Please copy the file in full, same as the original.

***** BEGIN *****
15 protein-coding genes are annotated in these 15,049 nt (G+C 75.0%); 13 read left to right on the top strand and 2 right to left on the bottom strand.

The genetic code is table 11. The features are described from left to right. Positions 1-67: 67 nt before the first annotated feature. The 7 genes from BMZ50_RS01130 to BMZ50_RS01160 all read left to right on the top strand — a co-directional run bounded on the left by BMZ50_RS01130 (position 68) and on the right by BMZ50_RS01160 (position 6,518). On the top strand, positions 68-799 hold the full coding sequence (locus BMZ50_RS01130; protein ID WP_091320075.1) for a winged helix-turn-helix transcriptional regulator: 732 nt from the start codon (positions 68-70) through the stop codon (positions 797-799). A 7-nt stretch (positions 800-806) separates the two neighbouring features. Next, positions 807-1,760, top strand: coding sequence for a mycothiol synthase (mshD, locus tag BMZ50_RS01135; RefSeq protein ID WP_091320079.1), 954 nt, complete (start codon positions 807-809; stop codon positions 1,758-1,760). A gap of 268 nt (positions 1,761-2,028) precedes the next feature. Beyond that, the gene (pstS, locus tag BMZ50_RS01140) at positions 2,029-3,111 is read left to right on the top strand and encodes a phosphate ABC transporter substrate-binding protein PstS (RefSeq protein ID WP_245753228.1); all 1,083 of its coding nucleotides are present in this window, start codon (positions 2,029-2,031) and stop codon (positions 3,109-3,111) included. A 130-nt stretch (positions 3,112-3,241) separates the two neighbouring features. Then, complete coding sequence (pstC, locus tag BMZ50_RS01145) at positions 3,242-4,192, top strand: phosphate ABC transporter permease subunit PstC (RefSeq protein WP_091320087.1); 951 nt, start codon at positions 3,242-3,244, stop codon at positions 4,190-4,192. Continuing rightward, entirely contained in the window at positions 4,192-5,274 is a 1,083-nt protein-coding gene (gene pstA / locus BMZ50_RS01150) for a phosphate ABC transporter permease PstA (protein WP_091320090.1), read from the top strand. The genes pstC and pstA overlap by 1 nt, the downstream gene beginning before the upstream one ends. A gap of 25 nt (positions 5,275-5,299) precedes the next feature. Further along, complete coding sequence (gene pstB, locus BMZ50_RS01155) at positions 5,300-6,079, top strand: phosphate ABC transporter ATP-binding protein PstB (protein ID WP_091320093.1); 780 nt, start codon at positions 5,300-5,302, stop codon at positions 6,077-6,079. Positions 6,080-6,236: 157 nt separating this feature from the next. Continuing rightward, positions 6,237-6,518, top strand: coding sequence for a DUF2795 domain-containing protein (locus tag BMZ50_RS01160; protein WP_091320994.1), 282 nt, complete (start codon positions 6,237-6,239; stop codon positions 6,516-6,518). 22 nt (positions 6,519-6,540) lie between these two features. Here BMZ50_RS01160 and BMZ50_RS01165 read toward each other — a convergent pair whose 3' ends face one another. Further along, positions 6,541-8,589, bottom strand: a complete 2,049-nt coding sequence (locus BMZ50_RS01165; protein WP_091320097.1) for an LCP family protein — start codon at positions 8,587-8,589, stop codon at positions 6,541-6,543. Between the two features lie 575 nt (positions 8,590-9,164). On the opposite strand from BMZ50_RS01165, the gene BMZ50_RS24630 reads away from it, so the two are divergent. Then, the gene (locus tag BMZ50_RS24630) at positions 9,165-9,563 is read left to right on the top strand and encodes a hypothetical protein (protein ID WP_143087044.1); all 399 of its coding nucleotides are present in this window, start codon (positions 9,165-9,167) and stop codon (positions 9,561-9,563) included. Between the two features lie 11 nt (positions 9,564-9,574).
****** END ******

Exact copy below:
15 protein-coding genes are annotated in these 15,049 nt (G+C 75.0%); 13 read left to right on the top strand and 2 right to left on the bottom strand.

The genetic code is table 11. The features are described from left to right. Positions 1-67: 67 nt before the first annotated feature. The 7 genes from BMZ50_RS01130 to BMZ50_RS01160 all read left to right on the top strand — a co-directional run bounded on the left by BMZ50_RS01130 (position 68) and on the right by BMZ50_RS01160 (position 6,518). On the top strand, positions 68-799 hold the full coding sequence (locus BMZ50_RS01130; protein ID WP_091320075.1) for a winged helix-turn-helix transcriptional regulator: 732 nt from the start codon (positions 68-70) through the stop codon (positions 797-799). A 7-nt stretch (positions 800-806) separates the two neighbouring features. Next, positions 807-1,760, top strand: coding sequence for a mycothiol synthase (mshD, locus tag BMZ50_RS01135; RefSeq protein ID WP_091320079.1), 954 nt, complete (start codon positions 807-809; stop codon positions 1,758-1,760). A gap of 268 nt (positions 1,761-2,028) precedes the next feature. Beyond that, the gene (pstS, locus tag BMZ50_RS01140) at positions 2,029-3,111 is read left to right on the top strand and encodes a phosphate ABC transporter substrate-binding protein PstS (RefSeq protein ID WP_245753228.1); all 1,083 of its coding nucleotides are present in this window, start codon (positions 2,029-2,031) and stop codon (positions 3,109-3,111) included. A 130-nt stretch (positions 3,112-3,241) separates the two neighbouring features. Then, complete coding sequence (pstC, locus tag BMZ50_RS01145) at positions 3,242-4,192, top strand: phosphate ABC transporter permease subunit PstC (RefSeq protein WP_091320087.1); 951 nt, start codon at positions 3,242-3,244, stop codon at positions 4,190-4,192. Continuing rightward, entirely contained in the window at positions 4,192-5,274 is a 1,083-nt protein-coding gene (gene pstA / locus BMZ50_RS01150) for a phosphate ABC transporter permease PstA (protein WP_091320090.1), read from the top strand. The genes pstC and pstA overlap by 1 nt, the downstream gene beginning before the upstream one ends. A gap of 25 nt (positions 5,275-5,299) precedes the next feature. Further along, complete coding sequence (gene pstB, locus BMZ50_RS01155) at positions 5,300-6,079, top strand: phosphate ABC transporter ATP-binding protein PstB (protein ID WP_091320093.1); 780 nt, start codon at positions 5,300-5,302, stop codon at positions 6,077-6,079. Positions 6,080-6,236: 157 nt separating this feature from the next. Continuing rightward, positions 6,237-6,518, top strand: coding sequence for a DUF2795 domain-containing protein (locus tag BMZ50_RS01160; protein WP_091320994.1), 282 nt, complete (start codon positions 6,237-6,239; stop codon positions 6,516-6,518). 22 nt (positions 6,519-6,540) lie between these two features. Here BMZ50_RS01160 and BMZ50_RS01165 read toward each other — a convergent pair whose 3' ends face one another. Further along, positions 6,541-8,589, bottom strand: a complete 2,049-nt coding sequence (locus BMZ50_RS01165; protein WP_091320097.1) for an LCP family protein — start codon at positions 8,587-8,589, stop codon at positions 6,541-6,543. Between the two features lie 575 nt (positions 8,590-9,164). On the opposite strand from BMZ50_RS01165, the gene BMZ50_RS24630 reads away from it, so the two are divergent. Then, the gene (locus tag BMZ50_RS24630) at positions 9,165-9,563 is read left to right on the top strand and encodes a hypothetical protein (protein ID WP_143087044.1); all 399 of its coding nucleotides are present in this window, start codon (positions 9,165-9,167) and stop codon (positions 9,561-9,563) included. Between the two features lie 11 nt (positions 9,564-9,574).